Iran gives UN warhead blueprints

Teheran "was given papers during black market purchases of nuclear equipment decades ago."

By
November 13, 2007 20:41
2 minute read.
Iran gives UN warhead blueprints

iran nuclear good 298 ap. (photo credit: AP Photo/IKONOS satellite image courtesy of GeoEye)

 
X

Dear Reader,
As you can imagine, more people are reading The Jerusalem Post than ever before. Nevertheless, traditional business models are no longer sustainable and high-quality publications, like ours, are being forced to look for new ways to keep going. Unlike many other news organizations, we have not put up a paywall. We want to keep our journalism open and accessible and be able to keep providing you with news and analysis from the frontlines of Israel, the Middle East and the Jewish World.

As one of our loyal readers, we ask you to be our partner.

For $5 a month you will receive access to the following:

  • A user experience almost completely free of ads
  • Access to our Premium Section
  • Content from the award-winning Jerusalem Report and our monthly magazine to learn Hebrew - Ivrit
  • A brand new ePaper featuring the daily newspaper as it appears in print in Israel

Help us grow and continue telling Israel’s story to the world.

Thank you,

Ronit Hasin-Hochman, CEO, Jerusalem Post Group
Yaakov Katz, Editor-in-Chief

UPGRADE YOUR JPOST EXPERIENCE FOR 5$ PER MONTH Show me later

After years of stonewalling, Iran has given the UN nuclear agency blueprints showing how to mold uranium metal into the shape of warheads, diplomats said Tuesday, in an apparent concession meant to head off the threat of new UN sanctions. But the diplomats said Tehran has failed to meet other requests made by the International Atomic Energy Agency in its attempts to end nearly two decades of nuclear secrecy on the part of the Islamic Republic. The diplomats spoke to The Associated Press as IAEA chief Mohamed ElBaradei put the finishing touches on his latest report to his agency's 35-nation board of governors, for consideration next week. While ElBaradei is expected to say that Iran has improved its cooperation with his agency's probe, the findings are unlikely to deter the United States, France and Britain from pushing for a third set of UN sanctions. The agency has been seeking possession of the blueprints since 2005, when it stumbled upon them among a batch of other documents during its examination of suspect Iranian nuclear activities. While agency inspectors had been allowed to examine them in the country, Tehran had up to now refused to let the IAEA have a copy for closer perusal. Diplomats accredited to the agency, who demanded anonymity for divulging confidential information, said the drawings were hand-carried by Mohammad Saeedi, deputy director of Iran's Atomic Energy Organization and handed over last week in Vienna to Oli Heinonen, an ElBaradei deputy in charge of the Iran investigations. Iran maintains it was given the papers without asking for them during its black market purchases of nuclear equipment decades ago that now serve as the backbone of its program to enrich uranium - a process that can generate power or create the fissile core of nuclear warheads. Iran's refusal to suspend enrichment has been the main trigger for both existing UN sanctions and the threat of new ones. Both the IAEA and other experts have categorized the instructions outlined in the blueprints as having no value outside of a nuclear weapons program. While ElBaradei's report is likely to mention the Iranian concession on the drawings and other progress made in clearing up ambiguities in Iran's nuclear activities, it was unclear whether it would also detail examples of what the diplomats said was continued Iranian stonewalling. Senior IAEA officials were refused interviews with at least two top Iranian nuclear officials suspected of possible involvement in a weapons program, they said. One was the leader of a physics laboratory at Lavizan, outside Tehran, which was razed before the agency had a chance to investigate activities there. The other was in charge of developing Iran's centrifuges, used to enrich uranium.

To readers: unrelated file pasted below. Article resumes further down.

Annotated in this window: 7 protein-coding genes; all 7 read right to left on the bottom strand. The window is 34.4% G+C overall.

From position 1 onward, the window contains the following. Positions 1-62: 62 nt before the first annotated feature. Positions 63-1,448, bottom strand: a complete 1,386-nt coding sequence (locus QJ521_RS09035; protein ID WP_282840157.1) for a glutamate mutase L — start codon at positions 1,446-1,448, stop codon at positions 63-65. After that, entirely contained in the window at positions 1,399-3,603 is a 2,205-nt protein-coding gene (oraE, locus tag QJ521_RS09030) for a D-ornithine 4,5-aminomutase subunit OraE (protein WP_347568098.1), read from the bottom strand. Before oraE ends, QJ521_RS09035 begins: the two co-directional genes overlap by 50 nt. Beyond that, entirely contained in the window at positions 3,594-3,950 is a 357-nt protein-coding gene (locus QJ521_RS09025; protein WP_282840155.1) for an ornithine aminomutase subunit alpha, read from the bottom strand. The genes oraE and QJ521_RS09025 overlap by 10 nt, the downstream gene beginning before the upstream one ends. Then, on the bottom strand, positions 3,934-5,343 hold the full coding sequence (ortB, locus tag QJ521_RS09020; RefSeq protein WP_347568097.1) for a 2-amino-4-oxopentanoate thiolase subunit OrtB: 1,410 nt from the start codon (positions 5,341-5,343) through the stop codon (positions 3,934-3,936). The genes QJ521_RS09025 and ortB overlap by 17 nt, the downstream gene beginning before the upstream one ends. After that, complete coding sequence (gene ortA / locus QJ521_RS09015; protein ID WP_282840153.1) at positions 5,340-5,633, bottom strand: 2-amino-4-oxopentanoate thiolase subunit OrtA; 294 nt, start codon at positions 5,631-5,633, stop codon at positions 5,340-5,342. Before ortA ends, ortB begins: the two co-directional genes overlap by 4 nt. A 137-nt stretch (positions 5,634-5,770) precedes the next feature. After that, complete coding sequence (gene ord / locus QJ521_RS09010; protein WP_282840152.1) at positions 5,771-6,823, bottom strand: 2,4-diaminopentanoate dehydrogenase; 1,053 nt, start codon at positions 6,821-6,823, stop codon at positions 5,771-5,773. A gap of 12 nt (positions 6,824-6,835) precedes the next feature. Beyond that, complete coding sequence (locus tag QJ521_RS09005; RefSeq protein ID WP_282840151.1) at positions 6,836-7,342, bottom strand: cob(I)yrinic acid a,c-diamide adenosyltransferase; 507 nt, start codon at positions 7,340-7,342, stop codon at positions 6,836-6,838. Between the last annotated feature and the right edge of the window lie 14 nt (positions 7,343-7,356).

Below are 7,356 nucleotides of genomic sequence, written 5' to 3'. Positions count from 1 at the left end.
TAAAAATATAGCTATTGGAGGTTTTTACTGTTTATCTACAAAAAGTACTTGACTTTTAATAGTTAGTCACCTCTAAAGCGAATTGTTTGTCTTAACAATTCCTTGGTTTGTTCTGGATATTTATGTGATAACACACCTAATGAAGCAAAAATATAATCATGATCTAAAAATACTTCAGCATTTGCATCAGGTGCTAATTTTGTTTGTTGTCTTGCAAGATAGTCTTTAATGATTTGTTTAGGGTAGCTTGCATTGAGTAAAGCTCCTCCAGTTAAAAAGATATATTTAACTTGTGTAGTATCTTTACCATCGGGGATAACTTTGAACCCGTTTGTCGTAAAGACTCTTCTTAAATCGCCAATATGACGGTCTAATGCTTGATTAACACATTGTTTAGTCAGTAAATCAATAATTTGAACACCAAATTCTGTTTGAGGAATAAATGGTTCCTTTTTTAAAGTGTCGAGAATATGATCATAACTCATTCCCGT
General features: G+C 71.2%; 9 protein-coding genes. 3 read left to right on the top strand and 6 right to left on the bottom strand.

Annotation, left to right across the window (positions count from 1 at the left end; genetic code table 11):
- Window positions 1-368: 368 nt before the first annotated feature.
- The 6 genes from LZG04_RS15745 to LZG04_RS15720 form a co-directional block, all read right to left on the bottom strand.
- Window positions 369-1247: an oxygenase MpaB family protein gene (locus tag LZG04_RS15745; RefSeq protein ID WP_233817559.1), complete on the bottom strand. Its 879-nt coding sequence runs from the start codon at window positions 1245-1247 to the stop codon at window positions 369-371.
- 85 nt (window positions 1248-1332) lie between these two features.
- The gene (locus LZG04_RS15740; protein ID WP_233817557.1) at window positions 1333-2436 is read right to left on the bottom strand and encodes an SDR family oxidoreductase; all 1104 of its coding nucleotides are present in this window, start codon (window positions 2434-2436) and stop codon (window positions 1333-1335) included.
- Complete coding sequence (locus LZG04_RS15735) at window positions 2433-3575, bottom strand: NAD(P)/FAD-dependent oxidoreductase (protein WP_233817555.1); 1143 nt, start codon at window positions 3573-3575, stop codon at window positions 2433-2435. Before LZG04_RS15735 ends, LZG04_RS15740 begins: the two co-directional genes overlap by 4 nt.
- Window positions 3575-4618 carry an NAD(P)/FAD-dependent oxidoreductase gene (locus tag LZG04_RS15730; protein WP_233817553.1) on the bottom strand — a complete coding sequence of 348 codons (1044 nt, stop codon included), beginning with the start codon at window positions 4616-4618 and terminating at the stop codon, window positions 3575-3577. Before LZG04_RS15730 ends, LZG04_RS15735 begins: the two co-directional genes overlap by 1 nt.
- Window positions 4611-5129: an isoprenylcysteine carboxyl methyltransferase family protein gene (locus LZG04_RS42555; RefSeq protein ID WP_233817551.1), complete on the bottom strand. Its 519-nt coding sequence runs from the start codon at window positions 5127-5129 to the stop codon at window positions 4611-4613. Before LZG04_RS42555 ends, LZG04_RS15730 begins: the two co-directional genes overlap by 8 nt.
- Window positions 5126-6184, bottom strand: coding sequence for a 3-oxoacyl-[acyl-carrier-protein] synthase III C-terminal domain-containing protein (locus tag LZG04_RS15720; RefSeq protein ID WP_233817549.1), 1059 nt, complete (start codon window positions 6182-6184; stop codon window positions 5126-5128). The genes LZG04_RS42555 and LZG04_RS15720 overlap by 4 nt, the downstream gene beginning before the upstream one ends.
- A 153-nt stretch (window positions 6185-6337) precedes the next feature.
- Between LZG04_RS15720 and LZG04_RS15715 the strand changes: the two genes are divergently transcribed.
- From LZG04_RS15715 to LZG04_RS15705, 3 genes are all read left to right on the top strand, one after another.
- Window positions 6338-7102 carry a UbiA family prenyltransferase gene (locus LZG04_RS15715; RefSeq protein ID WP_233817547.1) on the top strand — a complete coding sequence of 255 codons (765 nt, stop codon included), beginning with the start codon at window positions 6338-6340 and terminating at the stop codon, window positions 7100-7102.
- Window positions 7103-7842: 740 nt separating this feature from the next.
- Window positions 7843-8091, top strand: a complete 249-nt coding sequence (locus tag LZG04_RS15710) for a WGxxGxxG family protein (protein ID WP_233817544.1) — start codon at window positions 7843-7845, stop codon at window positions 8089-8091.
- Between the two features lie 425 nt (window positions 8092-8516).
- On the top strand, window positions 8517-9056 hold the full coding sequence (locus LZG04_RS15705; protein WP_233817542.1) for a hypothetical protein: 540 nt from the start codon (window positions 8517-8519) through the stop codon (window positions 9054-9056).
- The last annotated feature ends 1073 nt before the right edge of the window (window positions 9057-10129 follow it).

Related Content

Bushehr nuclear Iranian
August 5, 2014
Iran and the bomb: The future of negotiations

By YONAH JEREMY BOB

Cookie Settings